Helping returnees assimilate
VARIOUS issues cited as reasons why top brains and talents from Malaysia choose to work abroad include a transparent bureaucratic system, non-discriminatory policies, meritocracy, opportunities for professional development, intellectually stimulating working environment and affordable quality education for children.
Dr Meera Shah, 30, chief resident at Chicago’s Cook County Hospital in the United States, feels that attracting talents back to Malaysia takes a lot more than just offering better salary and work opportunities.
“There is one aspect of being globally competitive that involves business opportunities and wages but it goes beyond that for a lot of people, particularly if you’re trying to attract an intellectual class,” she said via e-mail.
Dr Meera, whose husband is a British-born Indian, appreciates the training and working environment she is currently in.
“In terms of academic medicine, the US has a meritocratic system which has been in place for several decades and is very structured. Training is standardised, there’s quality control, and training institutions are in competition to attract the best people. Emphasis and money are put on research, mentors are plentiful, and new ideas are always brought forward. It is this kind of environment that stimulates real thinking.”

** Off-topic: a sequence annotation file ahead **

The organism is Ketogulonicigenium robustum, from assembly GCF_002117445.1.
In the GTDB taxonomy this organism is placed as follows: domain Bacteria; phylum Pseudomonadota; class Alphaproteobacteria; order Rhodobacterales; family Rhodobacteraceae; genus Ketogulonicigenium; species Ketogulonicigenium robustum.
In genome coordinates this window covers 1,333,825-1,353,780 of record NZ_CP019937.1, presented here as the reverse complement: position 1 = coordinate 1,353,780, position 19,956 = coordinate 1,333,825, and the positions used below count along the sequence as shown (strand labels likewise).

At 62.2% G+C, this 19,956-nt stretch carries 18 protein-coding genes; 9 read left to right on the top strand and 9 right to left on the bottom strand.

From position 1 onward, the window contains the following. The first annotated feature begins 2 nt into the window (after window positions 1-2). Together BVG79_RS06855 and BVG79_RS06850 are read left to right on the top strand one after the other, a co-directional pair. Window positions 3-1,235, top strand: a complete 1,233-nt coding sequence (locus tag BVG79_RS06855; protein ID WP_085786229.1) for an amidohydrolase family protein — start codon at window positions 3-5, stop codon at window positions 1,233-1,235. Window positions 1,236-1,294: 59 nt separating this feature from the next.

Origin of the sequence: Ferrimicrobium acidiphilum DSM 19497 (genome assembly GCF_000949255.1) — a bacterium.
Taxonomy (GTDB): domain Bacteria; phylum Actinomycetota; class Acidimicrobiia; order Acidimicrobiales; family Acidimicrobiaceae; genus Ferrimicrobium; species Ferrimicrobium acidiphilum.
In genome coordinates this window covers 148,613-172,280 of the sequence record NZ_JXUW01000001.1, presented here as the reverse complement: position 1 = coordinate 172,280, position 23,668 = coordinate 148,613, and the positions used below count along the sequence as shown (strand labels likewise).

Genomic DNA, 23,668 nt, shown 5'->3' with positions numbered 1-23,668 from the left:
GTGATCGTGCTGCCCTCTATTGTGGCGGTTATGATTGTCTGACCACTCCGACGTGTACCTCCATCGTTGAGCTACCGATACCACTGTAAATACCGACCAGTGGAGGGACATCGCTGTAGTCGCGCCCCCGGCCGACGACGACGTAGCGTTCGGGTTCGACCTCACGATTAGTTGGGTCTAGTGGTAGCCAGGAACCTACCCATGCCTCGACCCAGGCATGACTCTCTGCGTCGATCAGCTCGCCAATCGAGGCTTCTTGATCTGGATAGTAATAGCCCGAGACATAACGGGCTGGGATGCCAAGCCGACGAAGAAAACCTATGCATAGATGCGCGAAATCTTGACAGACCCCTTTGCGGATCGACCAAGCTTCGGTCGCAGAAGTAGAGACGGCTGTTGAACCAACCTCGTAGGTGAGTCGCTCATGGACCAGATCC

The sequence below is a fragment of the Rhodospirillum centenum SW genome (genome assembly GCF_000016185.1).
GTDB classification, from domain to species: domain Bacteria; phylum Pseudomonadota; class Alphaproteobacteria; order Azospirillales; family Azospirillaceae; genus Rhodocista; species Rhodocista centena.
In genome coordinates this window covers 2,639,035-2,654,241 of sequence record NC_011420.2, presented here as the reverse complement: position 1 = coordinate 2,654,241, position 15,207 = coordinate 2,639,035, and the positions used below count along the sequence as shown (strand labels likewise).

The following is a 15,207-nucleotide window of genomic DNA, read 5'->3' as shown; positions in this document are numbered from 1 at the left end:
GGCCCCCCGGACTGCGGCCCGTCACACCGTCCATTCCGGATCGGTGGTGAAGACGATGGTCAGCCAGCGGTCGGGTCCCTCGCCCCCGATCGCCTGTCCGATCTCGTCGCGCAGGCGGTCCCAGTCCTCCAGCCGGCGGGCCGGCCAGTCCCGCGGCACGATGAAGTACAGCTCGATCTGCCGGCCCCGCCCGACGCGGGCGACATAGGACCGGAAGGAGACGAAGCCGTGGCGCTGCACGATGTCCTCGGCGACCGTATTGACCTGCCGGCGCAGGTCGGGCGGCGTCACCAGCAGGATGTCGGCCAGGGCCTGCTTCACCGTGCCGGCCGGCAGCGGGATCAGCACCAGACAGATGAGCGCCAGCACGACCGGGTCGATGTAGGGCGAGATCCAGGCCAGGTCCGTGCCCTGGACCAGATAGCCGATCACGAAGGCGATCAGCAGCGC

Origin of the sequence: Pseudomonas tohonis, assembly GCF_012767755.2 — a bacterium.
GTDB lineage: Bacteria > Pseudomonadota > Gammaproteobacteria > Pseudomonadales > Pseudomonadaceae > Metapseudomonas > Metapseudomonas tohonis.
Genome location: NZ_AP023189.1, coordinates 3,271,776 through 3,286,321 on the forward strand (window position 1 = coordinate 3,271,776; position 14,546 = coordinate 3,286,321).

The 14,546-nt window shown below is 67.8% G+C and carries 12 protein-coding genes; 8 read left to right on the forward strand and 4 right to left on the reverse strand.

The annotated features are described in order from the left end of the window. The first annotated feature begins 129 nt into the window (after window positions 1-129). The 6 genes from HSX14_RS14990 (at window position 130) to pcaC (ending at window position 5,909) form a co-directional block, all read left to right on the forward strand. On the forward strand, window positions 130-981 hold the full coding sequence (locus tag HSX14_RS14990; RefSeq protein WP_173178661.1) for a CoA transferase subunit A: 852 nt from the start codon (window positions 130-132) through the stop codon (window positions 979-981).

Nevertheless, she has contemplated returning to Malaysia to work.
“But I hear true accounts of blatant discrimination regarding opportunities for further training and academic positions. That put me off,” said Dr Meera, who also questions the calibre of some government scholars who are chosen to study medicine abroad.
“Professionally, if I know I would be on an equal platform with everyone else, it would be much more attractive for me to return. Our education system is also in tatters. I would not want my child to be learning history from books which have been rewritten to suit its authors,” said the mother of one.
Landscape architect Augustine Wong, based in North Carolina, the Sabahan Augustine Wong, a landscape architect based in North Carolina, the United States, with his American wife Judith Marie Rohrs, a homemaker. He lauds the Government’s move to bring back talented Malaysians from abroad. United States, said the Talent Corporation is a good idea.